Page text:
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Gas Pipeline

100 attend Northfield pipeline meeting

Union members show up to support jobs; board likely to vote against project

  • Over 100 people attended the Kinder Morgan informational meeting in Northfield on Tuesday at the Pioneer Valley Regional School. Recorder/Micky Bedell

    Over 100 people attended the Kinder Morgan informational meeting in Northfield on Tuesday at the Pioneer Valley Regional School. Recorder/Micky Bedell Purchase photo reprints »

  • Kinder Morgan's Vice President of Public Affairs Allen Fore speaks to Northfield residents on Tuesday at the Pioneer Valley Regional School. Recorder/Micky Bedell

    Kinder Morgan's Vice President of Public Affairs Allen Fore speaks to Northfield residents on Tuesday at the Pioneer Valley Regional School. Recorder/Micky Bedell Purchase photo reprints »

  • Over 100 people attended the Kinder Morgan informational meeting in Northfield on Tuesday at the Pioneer Valley Regional School. Recorder/Micky Bedell
  • Kinder Morgan's Vice President of Public Affairs Allen Fore speaks to Northfield residents on Tuesday at the Pioneer Valley Regional School. Recorder/Micky Bedell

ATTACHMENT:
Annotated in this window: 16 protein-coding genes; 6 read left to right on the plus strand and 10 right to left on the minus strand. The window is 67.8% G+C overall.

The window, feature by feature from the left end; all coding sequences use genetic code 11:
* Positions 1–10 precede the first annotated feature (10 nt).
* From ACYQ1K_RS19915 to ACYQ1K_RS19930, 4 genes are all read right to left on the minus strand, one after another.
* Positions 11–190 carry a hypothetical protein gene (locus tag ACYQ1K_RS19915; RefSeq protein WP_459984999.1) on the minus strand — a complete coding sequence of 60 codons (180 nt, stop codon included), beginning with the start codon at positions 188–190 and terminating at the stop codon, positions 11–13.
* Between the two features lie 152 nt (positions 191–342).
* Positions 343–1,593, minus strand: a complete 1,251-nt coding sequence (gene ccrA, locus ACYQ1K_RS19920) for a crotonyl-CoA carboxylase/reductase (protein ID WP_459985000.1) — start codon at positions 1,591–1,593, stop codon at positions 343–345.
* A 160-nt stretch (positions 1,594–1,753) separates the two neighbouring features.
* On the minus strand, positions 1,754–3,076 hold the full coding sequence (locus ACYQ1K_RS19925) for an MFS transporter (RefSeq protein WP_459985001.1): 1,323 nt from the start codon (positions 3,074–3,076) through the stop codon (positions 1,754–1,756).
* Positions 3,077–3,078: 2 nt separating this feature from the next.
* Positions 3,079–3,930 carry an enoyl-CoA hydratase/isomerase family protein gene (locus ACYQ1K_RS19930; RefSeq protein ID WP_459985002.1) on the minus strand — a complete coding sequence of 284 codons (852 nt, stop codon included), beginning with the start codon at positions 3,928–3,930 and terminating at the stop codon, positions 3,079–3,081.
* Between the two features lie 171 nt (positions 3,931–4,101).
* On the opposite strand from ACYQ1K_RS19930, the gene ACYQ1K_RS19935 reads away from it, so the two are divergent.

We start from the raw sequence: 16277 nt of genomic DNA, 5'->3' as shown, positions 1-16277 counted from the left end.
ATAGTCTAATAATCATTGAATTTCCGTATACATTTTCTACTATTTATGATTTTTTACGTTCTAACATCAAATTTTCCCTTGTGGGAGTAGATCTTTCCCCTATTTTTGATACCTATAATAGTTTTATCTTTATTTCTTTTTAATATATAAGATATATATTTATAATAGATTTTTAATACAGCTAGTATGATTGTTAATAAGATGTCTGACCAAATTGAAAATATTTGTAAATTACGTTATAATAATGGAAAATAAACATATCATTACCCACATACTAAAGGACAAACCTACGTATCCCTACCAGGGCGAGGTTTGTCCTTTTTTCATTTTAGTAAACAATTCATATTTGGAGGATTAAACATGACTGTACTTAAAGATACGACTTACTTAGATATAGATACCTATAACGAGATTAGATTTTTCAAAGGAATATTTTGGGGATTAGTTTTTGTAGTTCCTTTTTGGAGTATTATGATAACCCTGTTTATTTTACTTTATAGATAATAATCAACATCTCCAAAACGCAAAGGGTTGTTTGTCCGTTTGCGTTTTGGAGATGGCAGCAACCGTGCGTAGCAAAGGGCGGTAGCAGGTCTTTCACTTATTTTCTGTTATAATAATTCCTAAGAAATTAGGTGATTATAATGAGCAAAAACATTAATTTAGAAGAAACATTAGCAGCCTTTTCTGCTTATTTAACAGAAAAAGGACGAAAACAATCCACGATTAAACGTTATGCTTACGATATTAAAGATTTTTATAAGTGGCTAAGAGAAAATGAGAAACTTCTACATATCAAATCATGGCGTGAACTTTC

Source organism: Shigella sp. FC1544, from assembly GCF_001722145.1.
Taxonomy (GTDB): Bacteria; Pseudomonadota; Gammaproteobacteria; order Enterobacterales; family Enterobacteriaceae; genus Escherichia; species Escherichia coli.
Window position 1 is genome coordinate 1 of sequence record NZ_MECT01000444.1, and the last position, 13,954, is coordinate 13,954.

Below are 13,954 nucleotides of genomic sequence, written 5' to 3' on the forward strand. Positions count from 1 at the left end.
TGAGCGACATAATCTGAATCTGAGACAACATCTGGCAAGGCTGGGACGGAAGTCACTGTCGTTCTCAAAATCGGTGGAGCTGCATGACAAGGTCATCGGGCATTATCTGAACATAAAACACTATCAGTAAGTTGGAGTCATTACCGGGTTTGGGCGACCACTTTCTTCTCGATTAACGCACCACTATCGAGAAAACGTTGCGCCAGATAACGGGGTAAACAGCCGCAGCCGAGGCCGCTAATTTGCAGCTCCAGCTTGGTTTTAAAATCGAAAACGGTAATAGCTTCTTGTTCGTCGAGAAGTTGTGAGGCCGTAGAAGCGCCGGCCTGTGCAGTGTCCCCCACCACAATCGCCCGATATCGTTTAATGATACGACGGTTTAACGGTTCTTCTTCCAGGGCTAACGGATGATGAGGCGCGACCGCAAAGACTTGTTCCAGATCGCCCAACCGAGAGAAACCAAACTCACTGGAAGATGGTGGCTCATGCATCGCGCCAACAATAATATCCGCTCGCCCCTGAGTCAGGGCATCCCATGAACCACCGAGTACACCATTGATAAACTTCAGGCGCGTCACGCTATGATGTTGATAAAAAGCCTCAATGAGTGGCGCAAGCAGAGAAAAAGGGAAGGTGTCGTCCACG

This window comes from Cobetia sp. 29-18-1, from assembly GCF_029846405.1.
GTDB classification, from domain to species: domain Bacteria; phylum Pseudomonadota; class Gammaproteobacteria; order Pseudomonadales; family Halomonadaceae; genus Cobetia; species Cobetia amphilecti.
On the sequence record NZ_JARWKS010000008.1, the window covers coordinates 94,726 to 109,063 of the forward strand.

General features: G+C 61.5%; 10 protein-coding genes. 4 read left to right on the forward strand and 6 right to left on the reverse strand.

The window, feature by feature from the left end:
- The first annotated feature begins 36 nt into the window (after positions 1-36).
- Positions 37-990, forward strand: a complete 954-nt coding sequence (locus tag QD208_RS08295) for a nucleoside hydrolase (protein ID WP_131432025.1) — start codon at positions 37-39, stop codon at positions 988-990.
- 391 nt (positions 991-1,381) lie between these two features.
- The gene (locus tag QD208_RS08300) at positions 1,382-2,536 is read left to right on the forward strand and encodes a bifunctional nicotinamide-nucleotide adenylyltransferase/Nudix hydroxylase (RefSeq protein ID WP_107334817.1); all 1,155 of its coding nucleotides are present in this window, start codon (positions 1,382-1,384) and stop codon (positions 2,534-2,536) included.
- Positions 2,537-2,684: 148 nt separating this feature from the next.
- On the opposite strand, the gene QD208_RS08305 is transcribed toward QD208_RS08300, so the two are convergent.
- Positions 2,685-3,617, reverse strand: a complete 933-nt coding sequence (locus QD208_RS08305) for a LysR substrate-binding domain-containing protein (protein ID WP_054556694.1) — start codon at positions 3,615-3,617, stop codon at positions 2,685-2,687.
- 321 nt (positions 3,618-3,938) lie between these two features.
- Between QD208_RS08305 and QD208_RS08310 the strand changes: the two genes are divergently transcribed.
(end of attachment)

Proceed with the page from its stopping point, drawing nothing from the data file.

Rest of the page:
NORTHFIELD — Northfield residents finally had the opportunity to quiz representatives from Kinder Morgan, the parent company of Tennessee Gas Pipeline Co., Tuesday night about a plethora of issues concerning its proposed natural gas pipeline, which is expected to pass through town.

The public forum, which was held in the auditorium of the Pioneer Valley Regional School, began at 7 p.m. and attracted about 100 residents from Northfield and neighboring towns. The representatives from Kinder Morgan included Allen Fore, the vice president of public affairs, Mark Hamarich, the company’s project manager, Land Manager Mike Lennon, and Curtis Cole, the company’s director of business development.

Fore delivered a presentation to a crowd of residents in an attempt to address many of the major issues that have come up in the debate over the controversial pipeline, including what it would look like, what measures were being taken to ensure public safety, and where it is expected to travel.

Fore also spoke about the lengthy process that Kinder Morgan would have to go through to get the project approved by the Federal Energy Regulatory Committee, which he said would provide ample opportunities for public input. He noted that the series of town hall-style meetings were informal, not required and were not part of that process.